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10 October 2014

Everyday heroes

Everyday heroes

Rev Ekarte. Blackpresence.co.uk

I love it when the usual way of things is turned on its head. This happened this week, when celebrities turned out in their droves to honour everyday people who have done extraordinary things.

During ITV's Pride of Britain Awards on Tuesday we heard stories of young people displaying selfless heroism, including Renee-Mai Bolter who managed to save her mum and sister from a hostage ordeal and Ted McCaffrey who raised over £1,000 for his local hospital so other unwell children wouldn’t have to go without a TV.

Also honoured for heroism were Neil Laybourn, tracked down on social media by the man he chatted to on a bridge and encouraged not to commit suicide and teacher Ray Coe who donated his kidney to an unwell student.

Foster carer Betty McGlinchey was recognised for offering more than 1,000 children a loving home over the past four decades.

These stories remind me of an equally inspiring figure, though one who was not honoured during his life, Pastor G Daniel Ekarte (1890s-1964).

Ekarte arrived in Liverpool from Calabar, Nigeria, around 1915, and witnessed the many injustices ethnic minorities in the area experienced: poverty, unemployment and the rejection of mixed-race children. When he became a Christian in 1922, Ekarte decided he could not just stand by and watch, so he established The African Churches Mission (ACM) in 1931 in Toxteth, Liverpool, to bring change.

Ekarte became a voice for the poor and marginalised in society, speaking out in their defence. He fought for racial equality, campaigning for equal payment for black seamen who received lesser wages than their white colleagues, though this brought him into direct opposition with the local government.

But Ekarte did not just advocate for the oppressed; he began to organise services in the slums, private rooms and open-air fields for the ethnic minorities of Liverpool. Through generous giving he later acquired a permanent place to meet, and Ekarte’s church building became a community centre for both black and white people in the community. He also visited people in prisons, hospitals and gave free meals to the poor.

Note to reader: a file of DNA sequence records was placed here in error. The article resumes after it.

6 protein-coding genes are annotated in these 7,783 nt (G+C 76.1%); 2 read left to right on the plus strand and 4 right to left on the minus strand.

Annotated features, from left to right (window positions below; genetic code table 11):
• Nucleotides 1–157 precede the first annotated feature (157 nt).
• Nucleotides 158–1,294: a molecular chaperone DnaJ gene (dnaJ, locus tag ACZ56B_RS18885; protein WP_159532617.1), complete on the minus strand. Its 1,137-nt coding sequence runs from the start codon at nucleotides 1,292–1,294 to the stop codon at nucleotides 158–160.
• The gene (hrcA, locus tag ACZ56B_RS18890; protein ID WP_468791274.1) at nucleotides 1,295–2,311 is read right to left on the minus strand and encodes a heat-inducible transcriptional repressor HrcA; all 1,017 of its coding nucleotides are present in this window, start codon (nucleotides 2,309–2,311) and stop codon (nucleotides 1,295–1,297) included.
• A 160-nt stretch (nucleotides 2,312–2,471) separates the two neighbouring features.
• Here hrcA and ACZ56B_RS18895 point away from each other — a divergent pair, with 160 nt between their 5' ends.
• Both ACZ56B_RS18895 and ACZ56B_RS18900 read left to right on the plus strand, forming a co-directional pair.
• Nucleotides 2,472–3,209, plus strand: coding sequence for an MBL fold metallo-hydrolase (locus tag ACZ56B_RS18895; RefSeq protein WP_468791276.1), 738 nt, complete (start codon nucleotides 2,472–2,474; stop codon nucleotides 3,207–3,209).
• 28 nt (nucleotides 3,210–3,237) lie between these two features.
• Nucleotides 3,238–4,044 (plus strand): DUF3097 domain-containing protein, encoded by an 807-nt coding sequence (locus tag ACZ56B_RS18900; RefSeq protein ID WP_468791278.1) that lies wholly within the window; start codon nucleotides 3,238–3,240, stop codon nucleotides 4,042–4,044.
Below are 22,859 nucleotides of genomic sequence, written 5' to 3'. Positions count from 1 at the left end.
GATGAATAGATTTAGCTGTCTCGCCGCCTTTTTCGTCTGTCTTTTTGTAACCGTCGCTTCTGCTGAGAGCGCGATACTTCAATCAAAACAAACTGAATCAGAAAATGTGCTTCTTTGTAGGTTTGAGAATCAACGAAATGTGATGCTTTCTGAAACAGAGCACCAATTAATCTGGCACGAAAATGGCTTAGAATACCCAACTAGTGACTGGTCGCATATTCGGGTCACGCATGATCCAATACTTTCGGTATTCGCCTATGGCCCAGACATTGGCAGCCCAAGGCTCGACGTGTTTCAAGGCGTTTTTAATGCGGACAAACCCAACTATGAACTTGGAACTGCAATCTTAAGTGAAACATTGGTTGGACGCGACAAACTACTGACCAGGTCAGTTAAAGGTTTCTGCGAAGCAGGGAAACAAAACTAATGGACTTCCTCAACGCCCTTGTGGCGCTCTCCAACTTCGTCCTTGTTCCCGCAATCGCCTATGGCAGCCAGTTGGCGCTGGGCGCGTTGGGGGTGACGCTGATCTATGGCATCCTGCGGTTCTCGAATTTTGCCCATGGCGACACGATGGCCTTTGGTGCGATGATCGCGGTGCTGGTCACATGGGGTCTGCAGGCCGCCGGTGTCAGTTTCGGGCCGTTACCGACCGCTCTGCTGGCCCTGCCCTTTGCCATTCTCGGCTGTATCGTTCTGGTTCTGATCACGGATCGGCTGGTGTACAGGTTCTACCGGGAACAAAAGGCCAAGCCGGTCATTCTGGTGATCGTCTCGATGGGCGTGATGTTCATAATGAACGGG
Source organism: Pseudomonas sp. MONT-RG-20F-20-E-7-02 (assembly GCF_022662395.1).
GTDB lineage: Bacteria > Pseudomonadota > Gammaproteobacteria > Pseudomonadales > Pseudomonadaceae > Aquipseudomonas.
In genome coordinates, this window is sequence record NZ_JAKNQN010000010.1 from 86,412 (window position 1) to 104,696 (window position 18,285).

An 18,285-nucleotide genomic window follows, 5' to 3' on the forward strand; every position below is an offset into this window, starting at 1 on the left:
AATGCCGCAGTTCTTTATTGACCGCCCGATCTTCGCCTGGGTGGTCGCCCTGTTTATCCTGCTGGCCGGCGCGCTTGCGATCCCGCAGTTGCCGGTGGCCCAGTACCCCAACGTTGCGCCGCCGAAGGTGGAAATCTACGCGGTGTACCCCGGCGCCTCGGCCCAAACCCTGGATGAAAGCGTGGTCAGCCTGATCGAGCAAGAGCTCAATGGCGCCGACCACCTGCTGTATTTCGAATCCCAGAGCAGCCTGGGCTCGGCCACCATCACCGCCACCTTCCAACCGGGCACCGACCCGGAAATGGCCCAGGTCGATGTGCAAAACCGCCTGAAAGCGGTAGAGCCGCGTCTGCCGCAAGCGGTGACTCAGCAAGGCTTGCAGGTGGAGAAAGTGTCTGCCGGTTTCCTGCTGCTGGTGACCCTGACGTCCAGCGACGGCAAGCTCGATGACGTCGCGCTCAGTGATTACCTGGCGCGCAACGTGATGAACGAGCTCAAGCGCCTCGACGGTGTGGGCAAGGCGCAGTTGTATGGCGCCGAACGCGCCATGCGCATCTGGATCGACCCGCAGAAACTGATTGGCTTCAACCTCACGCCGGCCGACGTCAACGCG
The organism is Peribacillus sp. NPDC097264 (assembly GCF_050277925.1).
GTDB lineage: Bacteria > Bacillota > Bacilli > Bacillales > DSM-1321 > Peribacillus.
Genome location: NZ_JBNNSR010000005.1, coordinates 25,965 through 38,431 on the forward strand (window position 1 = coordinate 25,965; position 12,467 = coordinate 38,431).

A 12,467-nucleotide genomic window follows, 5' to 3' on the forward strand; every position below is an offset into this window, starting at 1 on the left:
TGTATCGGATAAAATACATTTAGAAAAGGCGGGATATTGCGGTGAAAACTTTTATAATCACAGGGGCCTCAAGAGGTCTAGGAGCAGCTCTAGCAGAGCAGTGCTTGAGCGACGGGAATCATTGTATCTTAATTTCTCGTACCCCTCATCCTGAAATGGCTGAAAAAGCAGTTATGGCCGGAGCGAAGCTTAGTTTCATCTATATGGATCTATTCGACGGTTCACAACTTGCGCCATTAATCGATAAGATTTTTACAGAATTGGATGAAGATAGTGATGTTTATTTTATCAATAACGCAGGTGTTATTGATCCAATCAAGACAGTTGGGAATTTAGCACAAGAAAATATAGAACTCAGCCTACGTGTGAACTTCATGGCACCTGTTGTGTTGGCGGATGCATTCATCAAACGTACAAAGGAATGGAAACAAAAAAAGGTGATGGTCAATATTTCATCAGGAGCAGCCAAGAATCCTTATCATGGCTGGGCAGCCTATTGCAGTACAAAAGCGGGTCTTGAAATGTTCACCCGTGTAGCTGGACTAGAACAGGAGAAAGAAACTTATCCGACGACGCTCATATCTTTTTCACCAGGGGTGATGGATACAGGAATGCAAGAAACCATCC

The children born to African American soldiers and English women after the Second World War were often rejected by society. Ekarte acted again, transforming the ACM into an orphanage for these children and a rehabilitation centre for their mothers. He faced severe opposition and sadly this community project for vulnerable children was later ordered to close – partly due to hostility from the local authorities who were against an African campaigning for racial equality and openly rebuking British colonialism. Finally in 1964, the Mission was closed after much struggle. This was too much for Ekarte, who died not long after.

Ekarte remained a hero in the sight of Africans and other marginalised people for the great things he achieved in Liverpool, but was a controversial figure to some.

As we celebrate black history month, Ekarte’s story is an important one to remember. He did not receive any medals or public honour during his life and his story is not well known – even within the black Christian community. This lack of recognition reminds us that we don’t all receive recognition for our social activism and the good that we do. But the reason for advocating for others and tackling social injustice is not to get personal recognition.

Jesus often told the people that he had just healed not to mentioned his name, but instead go and show themselves to the religious leaders of the day so that they can be restored to society (Mark 1:40-45). Jesus did not seek recognition for healing people, although the people he healed often ignored his advice and proclaimed his name.

Ekarte may not have had an OBE or a Pride of Britain Award, but his remarkable story deserves to be told because it has theological implications for how we can be prophetic, advocate for the marginalised and take necessary action.

We can all be inspired to be selfless and, like Ekarte, be bold enough to challenge the injustices we witness and do something about them.

Israel Olofinjana is pastor of Woolwich Central Baptist Church and director of Centre for Missionaries from the Majority World